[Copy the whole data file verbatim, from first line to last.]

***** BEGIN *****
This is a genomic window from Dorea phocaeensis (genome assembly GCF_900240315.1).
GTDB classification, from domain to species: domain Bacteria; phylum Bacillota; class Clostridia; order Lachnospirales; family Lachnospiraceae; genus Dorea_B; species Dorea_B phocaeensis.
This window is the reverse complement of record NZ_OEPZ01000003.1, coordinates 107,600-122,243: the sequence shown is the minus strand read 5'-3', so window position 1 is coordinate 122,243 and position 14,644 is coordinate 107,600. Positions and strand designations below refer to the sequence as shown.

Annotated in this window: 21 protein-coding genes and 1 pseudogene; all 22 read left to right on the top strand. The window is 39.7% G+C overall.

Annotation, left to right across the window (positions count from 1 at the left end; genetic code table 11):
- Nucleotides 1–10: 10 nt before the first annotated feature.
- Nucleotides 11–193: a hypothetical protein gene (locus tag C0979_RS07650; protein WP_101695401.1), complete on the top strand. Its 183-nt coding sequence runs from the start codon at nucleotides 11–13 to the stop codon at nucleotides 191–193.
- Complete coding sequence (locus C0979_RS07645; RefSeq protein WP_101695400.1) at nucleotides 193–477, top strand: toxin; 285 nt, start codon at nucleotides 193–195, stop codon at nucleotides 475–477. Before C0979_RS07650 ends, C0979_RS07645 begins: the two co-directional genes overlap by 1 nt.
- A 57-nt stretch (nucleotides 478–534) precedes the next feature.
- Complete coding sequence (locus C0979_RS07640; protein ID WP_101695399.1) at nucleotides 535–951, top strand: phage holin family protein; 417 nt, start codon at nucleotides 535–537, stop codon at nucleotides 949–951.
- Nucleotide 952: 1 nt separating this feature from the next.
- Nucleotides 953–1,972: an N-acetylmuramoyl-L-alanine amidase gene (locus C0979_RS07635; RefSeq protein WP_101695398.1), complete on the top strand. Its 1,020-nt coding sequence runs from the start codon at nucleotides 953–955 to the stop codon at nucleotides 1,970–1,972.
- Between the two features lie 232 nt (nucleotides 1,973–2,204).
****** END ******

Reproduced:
This is a genomic window from Dorea phocaeensis (genome assembly GCF_900240315.1).
GTDB classification, from domain to species: domain Bacteria; phylum Bacillota; class Clostridia; order Lachnospirales; family Lachnospiraceae; genus Dorea_B; species Dorea_B phocaeensis.
This window is the reverse complement of record NZ_OEPZ01000003.1, coordinates 107,600-122,243: the sequence shown is the minus strand read 5'-3', so window position 1 is coordinate 122,243 and position 14,644 is coordinate 107,600. Positions and strand designations below refer to the sequence as shown.

Annotated in this window: 21 protein-coding genes and 1 pseudogene; all 22 read left to right on the top strand. The window is 39.7% G+C overall.

Annotation, left to right across the window (positions count from 1 at the left end; genetic code table 11):
- Nucleotides 1–10: 10 nt before the first annotated feature.
- Nucleotides 11–193: a hypothetical protein gene (locus tag C0979_RS07650; protein WP_101695401.1), complete on the top strand. Its 183-nt coding sequence runs from the start codon at nucleotides 11–13 to the stop codon at nucleotides 191–193.
- Complete coding sequence (locus C0979_RS07645; RefSeq protein WP_101695400.1) at nucleotides 193–477, top strand: toxin; 285 nt, start codon at nucleotides 193–195, stop codon at nucleotides 475–477. Before C0979_RS07650 ends, C0979_RS07645 begins: the two co-directional genes overlap by 1 nt.
- A 57-nt stretch (nucleotides 478–534) precedes the next feature.
- Complete coding sequence (locus C0979_RS07640; protein ID WP_101695399.1) at nucleotides 535–951, top strand: phage holin family protein; 417 nt, start codon at nucleotides 535–537, stop codon at nucleotides 949–951.
- Nucleotide 952: 1 nt separating this feature from the next.
- Nucleotides 953–1,972: an N-acetylmuramoyl-L-alanine amidase gene (locus C0979_RS07635; RefSeq protein WP_101695398.1), complete on the top strand. Its 1,020-nt coding sequence runs from the start codon at nucleotides 953–955 to the stop codon at nucleotides 1,970–1,972.
- Between the two features lie 232 nt (nucleotides 1,973–2,204).